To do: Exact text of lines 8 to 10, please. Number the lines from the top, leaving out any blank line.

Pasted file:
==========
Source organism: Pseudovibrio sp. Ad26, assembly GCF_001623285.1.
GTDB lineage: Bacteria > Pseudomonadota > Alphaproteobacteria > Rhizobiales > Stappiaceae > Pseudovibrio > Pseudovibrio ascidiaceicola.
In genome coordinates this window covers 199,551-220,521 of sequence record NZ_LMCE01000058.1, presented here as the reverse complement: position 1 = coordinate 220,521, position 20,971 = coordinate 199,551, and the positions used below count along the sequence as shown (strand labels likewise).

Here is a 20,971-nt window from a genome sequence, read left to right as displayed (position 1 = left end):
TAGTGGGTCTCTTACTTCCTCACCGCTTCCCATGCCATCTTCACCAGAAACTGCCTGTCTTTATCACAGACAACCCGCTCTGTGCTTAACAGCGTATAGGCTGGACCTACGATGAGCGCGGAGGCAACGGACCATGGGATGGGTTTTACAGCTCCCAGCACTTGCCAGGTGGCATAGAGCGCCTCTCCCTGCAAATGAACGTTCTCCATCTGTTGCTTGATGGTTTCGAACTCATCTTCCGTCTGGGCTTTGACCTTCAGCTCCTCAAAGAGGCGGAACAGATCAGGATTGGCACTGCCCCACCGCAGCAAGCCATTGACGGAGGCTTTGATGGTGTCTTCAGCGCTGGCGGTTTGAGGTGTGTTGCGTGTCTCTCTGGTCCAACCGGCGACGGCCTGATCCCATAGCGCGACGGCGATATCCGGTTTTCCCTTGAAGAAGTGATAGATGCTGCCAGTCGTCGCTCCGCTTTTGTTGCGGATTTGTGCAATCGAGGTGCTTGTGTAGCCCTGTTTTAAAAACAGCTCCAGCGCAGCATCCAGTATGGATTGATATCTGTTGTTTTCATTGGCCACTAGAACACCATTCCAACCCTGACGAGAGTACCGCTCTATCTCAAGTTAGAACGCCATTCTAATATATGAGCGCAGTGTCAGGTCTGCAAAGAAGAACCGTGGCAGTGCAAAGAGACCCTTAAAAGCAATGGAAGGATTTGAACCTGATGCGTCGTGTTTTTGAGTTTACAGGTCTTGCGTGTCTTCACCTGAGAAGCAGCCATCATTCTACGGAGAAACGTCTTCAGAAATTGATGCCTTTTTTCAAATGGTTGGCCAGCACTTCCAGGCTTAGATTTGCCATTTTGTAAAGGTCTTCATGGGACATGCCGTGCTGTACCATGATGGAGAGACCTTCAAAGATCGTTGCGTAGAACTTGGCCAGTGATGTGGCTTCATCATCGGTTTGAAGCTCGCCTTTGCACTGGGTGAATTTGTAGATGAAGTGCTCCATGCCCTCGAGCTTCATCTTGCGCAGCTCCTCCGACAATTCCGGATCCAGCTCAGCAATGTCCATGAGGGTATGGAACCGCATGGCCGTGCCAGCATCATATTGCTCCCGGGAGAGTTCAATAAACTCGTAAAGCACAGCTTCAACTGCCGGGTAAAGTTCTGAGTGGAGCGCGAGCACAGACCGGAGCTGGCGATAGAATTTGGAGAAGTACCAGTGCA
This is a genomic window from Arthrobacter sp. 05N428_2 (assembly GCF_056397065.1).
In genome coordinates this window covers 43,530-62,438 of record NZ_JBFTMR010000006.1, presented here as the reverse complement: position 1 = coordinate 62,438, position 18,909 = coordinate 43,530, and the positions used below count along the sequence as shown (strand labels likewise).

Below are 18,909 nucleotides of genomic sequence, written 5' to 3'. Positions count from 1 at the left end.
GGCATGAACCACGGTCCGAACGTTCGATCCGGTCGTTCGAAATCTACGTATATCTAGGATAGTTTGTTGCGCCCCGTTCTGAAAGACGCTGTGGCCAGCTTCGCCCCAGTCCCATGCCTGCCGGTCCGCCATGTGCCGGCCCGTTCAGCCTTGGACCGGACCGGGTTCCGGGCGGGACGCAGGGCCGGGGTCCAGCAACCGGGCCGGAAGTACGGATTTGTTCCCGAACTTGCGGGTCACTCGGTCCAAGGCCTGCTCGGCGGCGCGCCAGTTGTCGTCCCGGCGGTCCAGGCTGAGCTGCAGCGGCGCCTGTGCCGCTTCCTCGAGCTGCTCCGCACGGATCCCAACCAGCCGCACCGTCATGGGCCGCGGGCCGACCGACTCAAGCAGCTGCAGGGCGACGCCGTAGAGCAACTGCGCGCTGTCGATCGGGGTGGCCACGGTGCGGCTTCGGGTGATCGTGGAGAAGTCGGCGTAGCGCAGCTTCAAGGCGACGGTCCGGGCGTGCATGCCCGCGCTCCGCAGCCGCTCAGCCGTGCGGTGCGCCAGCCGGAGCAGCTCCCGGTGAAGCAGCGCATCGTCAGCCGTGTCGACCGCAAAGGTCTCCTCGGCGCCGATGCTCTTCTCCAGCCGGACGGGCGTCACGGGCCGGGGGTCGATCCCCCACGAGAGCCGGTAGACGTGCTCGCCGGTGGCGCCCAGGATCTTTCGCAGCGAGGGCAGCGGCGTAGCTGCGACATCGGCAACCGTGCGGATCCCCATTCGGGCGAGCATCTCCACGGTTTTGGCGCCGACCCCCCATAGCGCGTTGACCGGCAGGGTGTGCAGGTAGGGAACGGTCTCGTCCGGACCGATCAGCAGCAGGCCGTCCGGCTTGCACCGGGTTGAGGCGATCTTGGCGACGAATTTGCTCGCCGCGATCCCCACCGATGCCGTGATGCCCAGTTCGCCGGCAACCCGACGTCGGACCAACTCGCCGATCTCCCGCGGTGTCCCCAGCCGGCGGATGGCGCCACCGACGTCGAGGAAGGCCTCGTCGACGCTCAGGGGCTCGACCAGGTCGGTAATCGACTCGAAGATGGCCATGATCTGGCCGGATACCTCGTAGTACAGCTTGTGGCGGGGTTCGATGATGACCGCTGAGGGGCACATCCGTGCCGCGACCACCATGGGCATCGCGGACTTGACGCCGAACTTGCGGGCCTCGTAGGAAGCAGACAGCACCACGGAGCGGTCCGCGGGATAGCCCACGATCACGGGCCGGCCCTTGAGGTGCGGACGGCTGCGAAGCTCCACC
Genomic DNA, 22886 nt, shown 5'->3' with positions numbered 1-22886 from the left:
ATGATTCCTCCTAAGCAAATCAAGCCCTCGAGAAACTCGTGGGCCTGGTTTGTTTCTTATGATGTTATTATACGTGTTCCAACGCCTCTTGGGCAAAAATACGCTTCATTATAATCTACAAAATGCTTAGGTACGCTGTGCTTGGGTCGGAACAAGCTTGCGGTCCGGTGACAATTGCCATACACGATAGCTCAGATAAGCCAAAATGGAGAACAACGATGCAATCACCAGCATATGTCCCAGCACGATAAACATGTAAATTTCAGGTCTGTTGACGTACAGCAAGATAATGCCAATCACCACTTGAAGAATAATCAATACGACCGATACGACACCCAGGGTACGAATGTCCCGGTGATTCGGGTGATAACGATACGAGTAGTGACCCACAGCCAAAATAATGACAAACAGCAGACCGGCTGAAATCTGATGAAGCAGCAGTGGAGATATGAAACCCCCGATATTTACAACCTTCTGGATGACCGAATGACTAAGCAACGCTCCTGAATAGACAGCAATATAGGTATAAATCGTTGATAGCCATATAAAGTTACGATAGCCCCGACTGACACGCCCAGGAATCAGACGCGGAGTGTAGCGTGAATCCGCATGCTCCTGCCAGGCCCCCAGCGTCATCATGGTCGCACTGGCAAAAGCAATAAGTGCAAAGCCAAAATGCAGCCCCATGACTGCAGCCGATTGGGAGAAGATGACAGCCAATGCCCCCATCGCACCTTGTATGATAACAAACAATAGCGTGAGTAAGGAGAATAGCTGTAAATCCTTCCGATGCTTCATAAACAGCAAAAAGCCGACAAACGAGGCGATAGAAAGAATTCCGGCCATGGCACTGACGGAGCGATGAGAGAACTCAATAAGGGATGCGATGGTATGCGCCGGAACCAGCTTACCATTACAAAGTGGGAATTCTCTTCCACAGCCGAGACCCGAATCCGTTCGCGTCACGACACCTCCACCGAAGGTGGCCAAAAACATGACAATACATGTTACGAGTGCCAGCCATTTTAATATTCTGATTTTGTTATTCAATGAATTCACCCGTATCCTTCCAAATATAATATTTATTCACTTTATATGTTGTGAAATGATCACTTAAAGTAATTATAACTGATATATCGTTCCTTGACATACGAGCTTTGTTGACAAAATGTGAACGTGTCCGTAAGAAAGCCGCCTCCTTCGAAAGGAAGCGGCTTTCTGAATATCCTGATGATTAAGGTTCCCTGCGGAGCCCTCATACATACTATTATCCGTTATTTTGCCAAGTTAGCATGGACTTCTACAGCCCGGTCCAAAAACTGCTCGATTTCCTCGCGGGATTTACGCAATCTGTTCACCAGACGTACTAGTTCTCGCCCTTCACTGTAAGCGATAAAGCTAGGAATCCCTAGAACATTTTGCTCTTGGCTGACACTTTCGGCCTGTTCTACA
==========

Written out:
Below are 18,909 nucleotides of genomic sequence, written 5' to 3'. Positions count from 1 at the left end.
GGCATGAACCACGGTCCGAACGTTCGATCCGGTCGTTCGAAATCTACGTATATCTAGGATAGTTTGTTGCGCCCCGTTCTGAAAGACGCTGTGGCCAGCTTCGCCCCAGTCCCATGCCTGCCGGTCCGCCATGTGCCGGCCCGTTCAGCCTTGGACCGGACCGGGTTCCGGGCGGGACGCAGGGCCGGGGTCCAGCAACCGGGCCGGAAGTACGGATTTGTTCCCGAACTTGCGGGTCACTCGGTCCAAGGCCTGCTCGGCGGCGCGCCAGTTGTCGTCCCGGCGGTCCAGGCTGAGCTGCAGCGGCGCCTGTGCCGCTTCCTCGAGCTGCTCCGCACGGATCCCAACCAGCCGCACCGTCATGGGCCGCGGGCCGACCGACTCAAGCAGCTGCAGGGCGACGCCGTAGAGCAACTGCGCGCTGTCGATCGGGGTGGCCACGGTGCGGCTTCGGGTGATCGTGGAGAAGTCGGCGTAGCGCAGCTTCAAGGCGACGGTCCGGGCGTGCATGCCCGCGCTCCGCAGCCGCTCAGCCGTGCGGTGCGCCAGCCGGAGCAGCTCCCGGTGAAGCAGCGCATCGTCAGCCGTGTCGACCGCAAAGGTCTCCTCGGCGCCGATGCTCTTCTCCAGCCGGACGGGCGTCACGGGCCGGGGGTCGATCCCCCACGAGAGCCGGTAGACGTGCTCGCCGGTGGCGCCCAGGATCTTTCGCAGCGAGGGCAGCGGCGTAGCTGCGACATCGGCAACCGTGCGGATCCCCATTCGGGCGAGCATCTCCACGGTTTTGGCGCCGACCCCCCATAGCGCGTTGACCGGCAGGGTGTGCAGGTAGGGAACGGTCTCGTCCGGACCGATCAGCAGCAGGCCGTCCGGCTTGCACCGGGTTGAGGCGATCTTGGCGACGAATTTGCTCGCCGCGATCCCCACCGATGCCGTGATGCCCAGTTCGCCGGCAACCCGACGTCGGACCAACTCGCCGATCTCCCGCGGTGTCCCCAGCCGGCGGATGGCGCCACCGACGTCGAGGAAGGCCTCGTCGACGCTCAGGGGCTCGACCAGGTCGGTAATCGACTCGAAGATGGCCATGATCTGGCCGGATACCTCGTAGTACAGCTTGTGGCGGGGTTCGATGATGACCGCTGAGGGGCACATCCGTGCCGCGACCACCATGGGCATCGCGGACTTGACGCCGAACTTGCGGGCCTCGTAGGAAGCAGACAGCACCACGGAGCGGTCCGCGGGATAGCCCACGATCACGGGCCGGCCCTTGAGGTGCGGACGGCTGCGAAGCTCCACC
Genomic DNA, 22886 nt, shown 5'->3' with positions numbered 1-22886 from the left: